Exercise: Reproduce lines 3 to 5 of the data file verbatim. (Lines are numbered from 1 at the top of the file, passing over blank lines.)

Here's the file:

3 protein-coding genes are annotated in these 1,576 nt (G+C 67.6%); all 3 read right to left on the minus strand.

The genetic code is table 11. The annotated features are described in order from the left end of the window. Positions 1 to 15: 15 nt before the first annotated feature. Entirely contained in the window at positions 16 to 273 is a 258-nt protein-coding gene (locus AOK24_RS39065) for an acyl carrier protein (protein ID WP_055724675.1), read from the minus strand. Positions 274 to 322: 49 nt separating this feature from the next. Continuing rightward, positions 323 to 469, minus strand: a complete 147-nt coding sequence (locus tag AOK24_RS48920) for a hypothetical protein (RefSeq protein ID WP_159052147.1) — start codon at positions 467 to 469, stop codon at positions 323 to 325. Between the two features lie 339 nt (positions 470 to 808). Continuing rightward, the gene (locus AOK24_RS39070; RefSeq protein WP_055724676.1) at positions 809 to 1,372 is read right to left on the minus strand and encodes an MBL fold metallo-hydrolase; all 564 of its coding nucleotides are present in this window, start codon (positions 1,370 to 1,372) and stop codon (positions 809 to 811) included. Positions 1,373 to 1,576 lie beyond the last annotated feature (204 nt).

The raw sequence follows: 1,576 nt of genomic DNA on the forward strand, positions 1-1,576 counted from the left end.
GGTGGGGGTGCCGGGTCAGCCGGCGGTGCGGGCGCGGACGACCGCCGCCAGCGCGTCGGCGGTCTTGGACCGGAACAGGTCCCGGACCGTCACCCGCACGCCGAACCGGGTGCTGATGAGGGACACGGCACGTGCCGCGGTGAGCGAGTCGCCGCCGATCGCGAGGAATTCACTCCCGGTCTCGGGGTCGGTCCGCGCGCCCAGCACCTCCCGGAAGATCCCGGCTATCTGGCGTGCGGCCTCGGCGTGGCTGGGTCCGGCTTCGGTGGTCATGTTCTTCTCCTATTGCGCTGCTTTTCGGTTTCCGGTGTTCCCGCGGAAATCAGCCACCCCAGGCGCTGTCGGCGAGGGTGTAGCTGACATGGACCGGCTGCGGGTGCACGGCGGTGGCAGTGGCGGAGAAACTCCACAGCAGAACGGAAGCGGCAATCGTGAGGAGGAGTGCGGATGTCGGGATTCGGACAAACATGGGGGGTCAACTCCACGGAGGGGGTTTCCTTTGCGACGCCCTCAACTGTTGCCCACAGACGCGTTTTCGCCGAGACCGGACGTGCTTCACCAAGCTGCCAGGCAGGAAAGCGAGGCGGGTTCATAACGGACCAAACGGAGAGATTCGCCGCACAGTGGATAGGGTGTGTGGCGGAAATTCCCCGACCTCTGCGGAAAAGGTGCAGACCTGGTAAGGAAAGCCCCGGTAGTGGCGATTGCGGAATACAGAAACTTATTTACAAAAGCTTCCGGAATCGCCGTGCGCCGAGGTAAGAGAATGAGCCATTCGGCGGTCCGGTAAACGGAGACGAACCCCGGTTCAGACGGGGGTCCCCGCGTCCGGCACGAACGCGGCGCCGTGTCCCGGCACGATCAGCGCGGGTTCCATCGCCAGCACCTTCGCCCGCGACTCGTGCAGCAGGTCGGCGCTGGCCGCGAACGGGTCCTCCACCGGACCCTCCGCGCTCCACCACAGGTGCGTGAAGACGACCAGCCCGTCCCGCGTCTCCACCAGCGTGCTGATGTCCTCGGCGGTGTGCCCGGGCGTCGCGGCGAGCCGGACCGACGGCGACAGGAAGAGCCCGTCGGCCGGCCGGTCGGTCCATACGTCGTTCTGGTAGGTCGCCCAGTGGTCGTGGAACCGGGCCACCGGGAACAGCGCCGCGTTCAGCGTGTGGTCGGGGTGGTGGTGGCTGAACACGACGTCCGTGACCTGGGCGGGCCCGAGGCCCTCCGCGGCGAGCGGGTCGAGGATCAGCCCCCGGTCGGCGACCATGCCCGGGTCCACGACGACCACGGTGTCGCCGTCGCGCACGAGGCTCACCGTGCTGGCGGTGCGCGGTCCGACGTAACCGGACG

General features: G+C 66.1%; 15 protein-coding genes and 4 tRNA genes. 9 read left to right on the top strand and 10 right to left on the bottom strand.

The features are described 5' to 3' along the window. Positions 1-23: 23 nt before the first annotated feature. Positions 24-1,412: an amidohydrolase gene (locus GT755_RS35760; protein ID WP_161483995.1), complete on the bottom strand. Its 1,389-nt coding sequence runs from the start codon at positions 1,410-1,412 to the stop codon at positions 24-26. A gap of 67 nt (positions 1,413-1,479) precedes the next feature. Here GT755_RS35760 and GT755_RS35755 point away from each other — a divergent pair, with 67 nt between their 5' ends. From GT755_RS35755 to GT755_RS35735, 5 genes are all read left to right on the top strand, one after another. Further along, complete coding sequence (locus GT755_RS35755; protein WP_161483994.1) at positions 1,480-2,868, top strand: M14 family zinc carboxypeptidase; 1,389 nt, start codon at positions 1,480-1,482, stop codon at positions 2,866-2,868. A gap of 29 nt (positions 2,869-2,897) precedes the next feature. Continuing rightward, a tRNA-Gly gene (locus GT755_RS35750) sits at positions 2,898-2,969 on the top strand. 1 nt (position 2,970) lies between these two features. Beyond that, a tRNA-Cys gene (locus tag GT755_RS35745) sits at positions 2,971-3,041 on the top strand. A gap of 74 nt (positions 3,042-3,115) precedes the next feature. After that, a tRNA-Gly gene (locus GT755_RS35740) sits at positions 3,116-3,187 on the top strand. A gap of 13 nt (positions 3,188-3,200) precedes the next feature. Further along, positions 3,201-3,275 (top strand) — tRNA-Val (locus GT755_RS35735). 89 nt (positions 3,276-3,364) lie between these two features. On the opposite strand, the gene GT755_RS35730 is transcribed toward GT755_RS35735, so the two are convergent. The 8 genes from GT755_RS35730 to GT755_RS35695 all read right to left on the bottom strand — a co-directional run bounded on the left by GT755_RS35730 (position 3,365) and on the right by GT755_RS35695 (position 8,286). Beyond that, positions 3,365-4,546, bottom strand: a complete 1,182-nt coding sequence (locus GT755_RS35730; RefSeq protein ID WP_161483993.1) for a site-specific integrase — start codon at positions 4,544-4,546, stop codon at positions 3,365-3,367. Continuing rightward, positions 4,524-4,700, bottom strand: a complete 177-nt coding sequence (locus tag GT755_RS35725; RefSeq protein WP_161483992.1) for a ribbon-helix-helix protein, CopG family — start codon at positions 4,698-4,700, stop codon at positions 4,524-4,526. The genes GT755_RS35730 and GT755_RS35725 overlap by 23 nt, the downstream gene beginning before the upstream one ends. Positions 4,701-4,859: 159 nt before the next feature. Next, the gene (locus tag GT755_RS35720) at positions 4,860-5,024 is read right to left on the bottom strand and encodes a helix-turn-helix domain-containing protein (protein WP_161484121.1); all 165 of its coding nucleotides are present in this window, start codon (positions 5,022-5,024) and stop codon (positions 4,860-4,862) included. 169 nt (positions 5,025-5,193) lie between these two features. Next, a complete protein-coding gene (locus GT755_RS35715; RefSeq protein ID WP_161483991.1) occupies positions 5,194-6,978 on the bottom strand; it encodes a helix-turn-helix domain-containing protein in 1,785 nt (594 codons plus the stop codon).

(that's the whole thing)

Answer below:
The raw sequence follows: 1,576 nt of genomic DNA on the forward strand, positions 1-1,576 counted from the left end.
GGTGGGGGTGCCGGGTCAGCCGGCGGTGCGGGCGCGGACGACCGCCGCCAGCGCGTCGGCGGTCTTGGACCGGAACAGGTCCCGGACCGTCACCCGCACGCCGAACCGGGTGCTGATGAGGGACACGGCACGTGCCGCGGTGAGCGAGTCGCCGCCGATCGCGAGGAATTCACTCCCGGTCTCGGGGTCGGTCCGCGCGCCCAGCACCTCCCGGAAGATCCCGGCTATCTGGCGTGCGGCCTCGGCGTGGCTGGGTCCGGCTTCGGTGGTCATGTTCTTCTCCTATTGCGCTGCTTTTCGGTTTCCGGTGTTCCCGCGGAAATCAGCCACCCCAGGCGCTGTCGGCGAGGGTGTAGCTGACATGGACCGGCTGCGGGTGCACGGCGGTGGCAGTGGCGGAGAAACTCCACAGCAGAACGGAAGCGGCAATCGTGAGGAGGAGTGCGGATGTCGGGATTCGGACAAACATGGGGGGTCAACTCCACGGAGGGGGTTTCCTTTGCGACGCCCTCAACTGTTGCCCACAGACGCGTTTTCGCCGAGACCGGACGTGCTTCACCAAGCTGCCAGGCAGGAAAGCGAGGCGGGTTCATAACGGACCAAACGGAGAGATTCGCCGCACAGTGGATAGGGTGTGTGGCGGAAATTCCCCGACCTCTGCGGAAAAGGTGCAGACCTGGTAAGGAAAGCCCCGGTAGTGGCGATTGCGGAATACAGAAACTTATTTACAAAAGCTTCCGGAATCGCCGTGCGCCGAGGTAAGAGAATGAGCCATTCGGCGGTCCGGTAAACGGAGACGAACCCCGGTTCAGACGGGGGTCCCCGCGTCCGGCACGAACGCGGCGCCGTGTCCCGGCACGATCAGCGCGGGTTCCATCGCCAGCACCTTCGCCCGCGACTCGTGCAGCAGGTCGGCGCTGGCCGCGAACGGGTCCTCCACCGGACCCTCCGCGCTCCACCACAGGTGCGTGAAGACGACCAGCCCGTCCCGCGTCTCCACCAGCGTGCTGATGTCCTCGGCGGTGTGCCCGGGCGTCGCGGCGAGCCGGACCGACGGCGACAGGAAGAGCCCGTCGGCCGGCCGGTCGGTCCATACGTCGTTCTGGTAGGTCGCCCAGTGGTCGTGGAACCGGGCCACCGGGAACAGCGCCGCGTTCAGCGTGTGGTCGGGGTGGTGGTGGCTGAACACGACGTCCGTGACCTGGGCGGGCCCGAGGCCCTCCGCGGCGAGCGGGTCGAGGATCAGCCCCCGGTCGGCGACCATGCCCGGGTCCACGACGACCACGGTGTCGCCGTCGCGCACGAGGCTCACCGTGCTGGCGGTGCGCGGTCCGACGTAACCGGACG

General features: G+C 66.1%; 15 protein-coding genes and 4 tRNA genes. 9 read left to right on the top strand and 10 right to left on the bottom strand.